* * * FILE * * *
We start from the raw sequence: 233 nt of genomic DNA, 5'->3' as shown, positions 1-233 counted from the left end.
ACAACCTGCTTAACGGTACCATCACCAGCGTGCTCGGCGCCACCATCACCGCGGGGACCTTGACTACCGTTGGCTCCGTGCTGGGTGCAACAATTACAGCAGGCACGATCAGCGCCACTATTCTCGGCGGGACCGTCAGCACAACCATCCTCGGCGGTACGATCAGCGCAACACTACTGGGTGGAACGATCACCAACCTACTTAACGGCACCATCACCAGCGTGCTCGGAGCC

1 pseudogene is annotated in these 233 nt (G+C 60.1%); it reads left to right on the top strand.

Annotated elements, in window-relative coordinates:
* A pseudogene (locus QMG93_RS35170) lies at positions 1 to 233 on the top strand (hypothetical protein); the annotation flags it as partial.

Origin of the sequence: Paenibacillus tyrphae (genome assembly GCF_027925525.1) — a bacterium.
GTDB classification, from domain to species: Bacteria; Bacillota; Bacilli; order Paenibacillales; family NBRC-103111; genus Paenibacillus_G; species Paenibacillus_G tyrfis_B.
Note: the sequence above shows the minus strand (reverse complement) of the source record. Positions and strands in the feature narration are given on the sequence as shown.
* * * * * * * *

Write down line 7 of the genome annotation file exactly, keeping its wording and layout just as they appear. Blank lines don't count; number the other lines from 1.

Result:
GTDB classification, from domain to species: Bacteria; Bacillota; Bacilli; order Paenibacillales; family NBRC-103111; genus Paenibacillus_G; species Paenibacillus_G tyrfis_B.